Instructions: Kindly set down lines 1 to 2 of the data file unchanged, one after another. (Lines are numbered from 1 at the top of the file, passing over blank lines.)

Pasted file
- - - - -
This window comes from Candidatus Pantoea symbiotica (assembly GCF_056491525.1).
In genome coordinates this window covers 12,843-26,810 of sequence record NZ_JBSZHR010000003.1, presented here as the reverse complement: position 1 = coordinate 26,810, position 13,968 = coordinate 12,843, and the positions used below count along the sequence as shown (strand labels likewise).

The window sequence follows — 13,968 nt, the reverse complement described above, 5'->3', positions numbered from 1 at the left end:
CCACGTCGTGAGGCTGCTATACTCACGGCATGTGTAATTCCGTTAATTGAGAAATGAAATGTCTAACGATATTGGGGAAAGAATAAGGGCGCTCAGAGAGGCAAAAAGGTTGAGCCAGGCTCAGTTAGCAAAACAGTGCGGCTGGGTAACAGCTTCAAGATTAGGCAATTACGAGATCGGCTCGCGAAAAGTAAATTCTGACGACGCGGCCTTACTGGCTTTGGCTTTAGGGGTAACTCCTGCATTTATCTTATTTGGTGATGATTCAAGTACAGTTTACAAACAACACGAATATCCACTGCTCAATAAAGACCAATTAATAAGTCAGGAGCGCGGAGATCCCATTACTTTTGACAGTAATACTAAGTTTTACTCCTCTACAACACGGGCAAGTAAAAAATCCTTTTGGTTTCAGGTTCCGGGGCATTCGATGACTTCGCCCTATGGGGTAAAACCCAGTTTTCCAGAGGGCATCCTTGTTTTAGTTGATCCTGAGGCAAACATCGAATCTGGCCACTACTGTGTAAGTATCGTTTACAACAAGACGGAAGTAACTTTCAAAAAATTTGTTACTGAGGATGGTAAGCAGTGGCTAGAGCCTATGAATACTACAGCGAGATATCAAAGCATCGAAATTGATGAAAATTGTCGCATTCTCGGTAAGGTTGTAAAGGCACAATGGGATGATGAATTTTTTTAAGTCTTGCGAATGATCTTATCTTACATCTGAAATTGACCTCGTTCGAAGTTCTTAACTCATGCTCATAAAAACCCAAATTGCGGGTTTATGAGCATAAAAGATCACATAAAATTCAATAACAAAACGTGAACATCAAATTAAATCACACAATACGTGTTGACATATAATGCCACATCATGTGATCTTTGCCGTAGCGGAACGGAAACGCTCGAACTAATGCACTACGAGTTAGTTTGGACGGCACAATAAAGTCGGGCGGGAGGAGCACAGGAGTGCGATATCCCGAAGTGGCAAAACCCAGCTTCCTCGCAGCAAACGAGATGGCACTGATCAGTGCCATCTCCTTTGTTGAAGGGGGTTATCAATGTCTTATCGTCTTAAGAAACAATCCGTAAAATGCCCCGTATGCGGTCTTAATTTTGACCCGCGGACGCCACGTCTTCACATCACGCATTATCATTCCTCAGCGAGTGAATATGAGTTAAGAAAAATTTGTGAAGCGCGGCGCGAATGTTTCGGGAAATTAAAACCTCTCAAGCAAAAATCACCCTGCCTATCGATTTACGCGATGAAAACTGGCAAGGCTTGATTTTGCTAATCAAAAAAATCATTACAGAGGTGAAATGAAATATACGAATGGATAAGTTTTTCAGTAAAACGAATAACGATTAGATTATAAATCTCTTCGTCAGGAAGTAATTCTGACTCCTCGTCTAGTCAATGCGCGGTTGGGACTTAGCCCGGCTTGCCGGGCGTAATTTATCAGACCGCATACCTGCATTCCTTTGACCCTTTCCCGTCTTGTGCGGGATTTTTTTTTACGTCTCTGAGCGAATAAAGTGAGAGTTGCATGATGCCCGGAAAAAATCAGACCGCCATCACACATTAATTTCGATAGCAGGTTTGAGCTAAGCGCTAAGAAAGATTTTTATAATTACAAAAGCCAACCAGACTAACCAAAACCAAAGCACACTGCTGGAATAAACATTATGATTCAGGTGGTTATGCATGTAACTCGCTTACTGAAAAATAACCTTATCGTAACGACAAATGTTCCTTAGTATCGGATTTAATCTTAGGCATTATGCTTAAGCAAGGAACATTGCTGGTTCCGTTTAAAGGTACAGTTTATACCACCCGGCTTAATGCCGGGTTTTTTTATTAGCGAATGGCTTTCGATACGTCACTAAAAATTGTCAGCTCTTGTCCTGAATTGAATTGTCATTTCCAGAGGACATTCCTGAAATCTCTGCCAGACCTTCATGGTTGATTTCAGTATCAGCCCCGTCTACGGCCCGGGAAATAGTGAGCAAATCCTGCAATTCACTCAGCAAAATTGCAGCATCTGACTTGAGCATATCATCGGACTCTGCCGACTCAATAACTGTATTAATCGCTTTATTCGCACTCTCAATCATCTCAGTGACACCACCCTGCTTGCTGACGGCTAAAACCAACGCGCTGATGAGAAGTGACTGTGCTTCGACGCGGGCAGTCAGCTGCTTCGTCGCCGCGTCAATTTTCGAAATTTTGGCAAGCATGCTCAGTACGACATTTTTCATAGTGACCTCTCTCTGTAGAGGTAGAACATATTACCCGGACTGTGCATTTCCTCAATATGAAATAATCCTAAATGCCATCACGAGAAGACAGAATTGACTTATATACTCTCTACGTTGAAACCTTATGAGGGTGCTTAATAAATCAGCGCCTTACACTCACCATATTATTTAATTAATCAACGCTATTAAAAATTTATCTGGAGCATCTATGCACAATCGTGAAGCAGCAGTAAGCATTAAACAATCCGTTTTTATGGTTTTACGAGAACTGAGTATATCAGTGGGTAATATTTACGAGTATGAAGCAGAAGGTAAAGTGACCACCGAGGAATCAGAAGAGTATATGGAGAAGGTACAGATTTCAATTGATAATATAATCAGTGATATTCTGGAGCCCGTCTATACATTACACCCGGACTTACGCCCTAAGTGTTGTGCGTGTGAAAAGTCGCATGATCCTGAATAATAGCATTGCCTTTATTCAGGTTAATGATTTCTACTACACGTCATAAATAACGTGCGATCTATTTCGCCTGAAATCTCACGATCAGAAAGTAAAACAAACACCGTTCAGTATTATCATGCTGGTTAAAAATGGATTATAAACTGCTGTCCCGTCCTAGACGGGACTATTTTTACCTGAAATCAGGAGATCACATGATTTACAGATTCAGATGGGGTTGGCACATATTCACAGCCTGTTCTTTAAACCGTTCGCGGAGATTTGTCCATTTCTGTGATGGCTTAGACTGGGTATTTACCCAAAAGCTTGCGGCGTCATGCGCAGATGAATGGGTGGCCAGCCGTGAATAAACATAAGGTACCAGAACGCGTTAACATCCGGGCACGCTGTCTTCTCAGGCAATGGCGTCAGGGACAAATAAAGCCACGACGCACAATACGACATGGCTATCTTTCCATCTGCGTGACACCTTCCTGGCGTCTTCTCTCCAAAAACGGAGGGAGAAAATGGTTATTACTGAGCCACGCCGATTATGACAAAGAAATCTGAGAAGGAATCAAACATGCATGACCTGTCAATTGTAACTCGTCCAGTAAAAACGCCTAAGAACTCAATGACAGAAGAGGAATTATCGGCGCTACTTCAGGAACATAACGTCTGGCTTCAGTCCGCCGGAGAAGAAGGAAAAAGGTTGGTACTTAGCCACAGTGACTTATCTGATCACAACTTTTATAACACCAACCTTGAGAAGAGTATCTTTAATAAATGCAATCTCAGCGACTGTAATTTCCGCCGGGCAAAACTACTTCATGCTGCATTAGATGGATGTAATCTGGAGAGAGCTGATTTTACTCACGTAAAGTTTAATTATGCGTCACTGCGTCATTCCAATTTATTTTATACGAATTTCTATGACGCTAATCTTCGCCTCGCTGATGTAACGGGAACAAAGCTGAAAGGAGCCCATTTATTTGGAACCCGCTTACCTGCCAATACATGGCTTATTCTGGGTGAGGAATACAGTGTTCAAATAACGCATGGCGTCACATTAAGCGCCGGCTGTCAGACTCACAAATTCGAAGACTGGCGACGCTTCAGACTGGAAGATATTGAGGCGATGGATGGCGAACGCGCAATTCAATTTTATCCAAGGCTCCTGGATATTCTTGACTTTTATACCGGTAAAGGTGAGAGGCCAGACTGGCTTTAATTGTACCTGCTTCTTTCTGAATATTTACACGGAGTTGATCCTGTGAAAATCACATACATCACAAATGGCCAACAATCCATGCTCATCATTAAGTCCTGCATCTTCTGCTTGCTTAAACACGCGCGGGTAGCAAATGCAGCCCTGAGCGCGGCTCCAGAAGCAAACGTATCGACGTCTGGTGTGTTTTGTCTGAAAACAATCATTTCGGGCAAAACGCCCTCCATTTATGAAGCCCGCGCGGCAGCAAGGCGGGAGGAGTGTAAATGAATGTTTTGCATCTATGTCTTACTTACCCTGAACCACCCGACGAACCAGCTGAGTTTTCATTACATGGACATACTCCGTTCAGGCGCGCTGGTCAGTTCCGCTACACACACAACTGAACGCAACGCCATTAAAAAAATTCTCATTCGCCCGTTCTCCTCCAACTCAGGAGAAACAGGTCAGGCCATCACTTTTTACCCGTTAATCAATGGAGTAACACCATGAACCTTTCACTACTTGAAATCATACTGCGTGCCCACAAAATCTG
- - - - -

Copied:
This window comes from Candidatus Pantoea symbiotica (assembly GCF_056491525.1).
In genome coordinates this window covers 12,843-26,810 of sequence record NZ_JBSZHR010000003.1, presented here as the reverse complement: position 1 = coordinate 26,810, position 13,968 = coordinate 12,843, and the positions used below count along the sequence as shown (strand labels likewise).